A mutant protein that plays key role in pancreatic cancer development and growth has been identified by researchers.
The finding from the University of Michigan Comprehensive Cancer Center suggests a possible target for developing new ways to treat this deadly disease.
When Kras is turned off, early stage precancerous pancreatic lesions transform into normal pancreas cells.
Researchers have known that mutations in the Kras gene are what cause pancreatic cancer to develop. These mutations are frequently seen in common precancerous lesions, suggesting it has an early role in pancreatic cancer.
The new study found that in mice, mutant Kras also keeps the tumor growing and helps precancerous tumors grow into invasive cancer. When the researchers turned off Kras, the tumors disappeared and showed no signs of recurring.
The researchers were able to manipulate Kras in a mouse model that they designed to look at Kras at various points in pancreatic cancer development. In the precancerous lesions, turning off Kras eliminated the tumors in mice and the pancreas tissue returned to normal, with no signs of the cancer returning.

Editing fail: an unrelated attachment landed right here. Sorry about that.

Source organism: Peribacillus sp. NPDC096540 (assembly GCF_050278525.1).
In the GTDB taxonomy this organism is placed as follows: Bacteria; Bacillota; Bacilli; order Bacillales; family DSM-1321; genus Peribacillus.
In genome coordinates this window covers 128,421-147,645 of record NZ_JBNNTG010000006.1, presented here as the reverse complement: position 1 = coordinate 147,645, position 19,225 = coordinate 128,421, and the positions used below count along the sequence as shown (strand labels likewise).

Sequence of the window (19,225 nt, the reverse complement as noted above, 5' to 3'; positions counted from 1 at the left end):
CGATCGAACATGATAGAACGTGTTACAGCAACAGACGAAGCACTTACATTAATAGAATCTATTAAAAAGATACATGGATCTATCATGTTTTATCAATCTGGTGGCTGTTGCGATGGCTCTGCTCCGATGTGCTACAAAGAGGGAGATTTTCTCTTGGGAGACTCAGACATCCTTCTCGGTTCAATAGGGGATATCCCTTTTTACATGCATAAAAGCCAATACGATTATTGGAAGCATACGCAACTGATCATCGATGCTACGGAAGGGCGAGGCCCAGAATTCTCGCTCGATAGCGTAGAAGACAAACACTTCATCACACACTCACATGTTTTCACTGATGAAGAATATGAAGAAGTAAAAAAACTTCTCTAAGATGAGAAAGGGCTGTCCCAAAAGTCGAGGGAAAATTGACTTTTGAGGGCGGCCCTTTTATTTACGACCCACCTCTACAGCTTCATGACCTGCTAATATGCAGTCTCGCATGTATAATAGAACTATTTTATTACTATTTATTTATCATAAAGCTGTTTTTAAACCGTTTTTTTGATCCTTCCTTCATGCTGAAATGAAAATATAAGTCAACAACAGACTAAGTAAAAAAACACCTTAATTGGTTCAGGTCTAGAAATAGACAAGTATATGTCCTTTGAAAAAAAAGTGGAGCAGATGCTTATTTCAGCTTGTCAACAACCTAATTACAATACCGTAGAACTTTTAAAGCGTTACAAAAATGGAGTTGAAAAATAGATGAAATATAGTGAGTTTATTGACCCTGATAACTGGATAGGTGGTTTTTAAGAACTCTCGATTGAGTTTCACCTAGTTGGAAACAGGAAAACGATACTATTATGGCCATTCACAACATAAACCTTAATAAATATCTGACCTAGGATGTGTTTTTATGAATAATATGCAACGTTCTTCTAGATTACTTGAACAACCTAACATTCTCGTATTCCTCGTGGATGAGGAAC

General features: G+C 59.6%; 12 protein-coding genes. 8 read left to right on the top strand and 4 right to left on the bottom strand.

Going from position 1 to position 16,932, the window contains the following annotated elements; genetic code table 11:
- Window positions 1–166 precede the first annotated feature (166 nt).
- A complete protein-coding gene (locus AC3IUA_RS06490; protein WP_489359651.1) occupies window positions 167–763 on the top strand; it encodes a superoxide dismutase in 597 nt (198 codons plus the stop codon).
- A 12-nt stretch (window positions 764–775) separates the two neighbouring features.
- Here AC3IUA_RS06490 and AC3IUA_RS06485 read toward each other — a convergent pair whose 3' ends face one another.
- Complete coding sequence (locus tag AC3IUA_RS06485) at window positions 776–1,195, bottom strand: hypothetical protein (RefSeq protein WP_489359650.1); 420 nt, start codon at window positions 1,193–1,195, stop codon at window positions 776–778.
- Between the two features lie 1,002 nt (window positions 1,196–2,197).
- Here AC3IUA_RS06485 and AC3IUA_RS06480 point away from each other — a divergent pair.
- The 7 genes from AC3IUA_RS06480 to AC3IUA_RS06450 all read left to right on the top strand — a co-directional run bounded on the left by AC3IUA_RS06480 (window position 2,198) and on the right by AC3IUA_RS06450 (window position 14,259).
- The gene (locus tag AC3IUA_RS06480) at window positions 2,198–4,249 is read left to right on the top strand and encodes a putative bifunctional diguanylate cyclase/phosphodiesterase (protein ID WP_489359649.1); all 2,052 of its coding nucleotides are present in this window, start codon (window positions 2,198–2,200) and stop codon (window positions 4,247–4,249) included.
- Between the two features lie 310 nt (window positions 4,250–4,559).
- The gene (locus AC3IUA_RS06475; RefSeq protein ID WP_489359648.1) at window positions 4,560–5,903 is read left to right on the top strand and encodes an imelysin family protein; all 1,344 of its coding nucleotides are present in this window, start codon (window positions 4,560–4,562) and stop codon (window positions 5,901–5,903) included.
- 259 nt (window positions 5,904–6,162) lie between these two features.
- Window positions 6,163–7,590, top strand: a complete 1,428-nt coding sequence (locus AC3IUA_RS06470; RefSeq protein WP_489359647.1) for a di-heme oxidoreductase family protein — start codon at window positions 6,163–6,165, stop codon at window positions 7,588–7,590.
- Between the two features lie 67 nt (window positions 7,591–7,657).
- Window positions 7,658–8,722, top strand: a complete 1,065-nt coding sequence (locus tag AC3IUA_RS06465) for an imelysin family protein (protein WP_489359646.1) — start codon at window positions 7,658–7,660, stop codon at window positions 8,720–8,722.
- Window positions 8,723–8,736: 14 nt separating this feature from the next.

With invasive cancer, inactivating Kras killed off the cancer but left the pancreas with fibrous areas similar to scar tissue. Tumors did not recur.
Researchers hope this finding provides the basis for future drug development.
"Right now no drugs specifically target Kras, but there are drugs that target the cellular processes downstream of Kras. We next need to figure out which of these downstream effectors of Kras are important in pancreatic cancer," says study author Marina Pasca di Magliano, Ph.D., assistant professor of surgery and of cell and developmental biology at the U-M Medical School.
The study has been published in the February Journal of Clinical Investigation.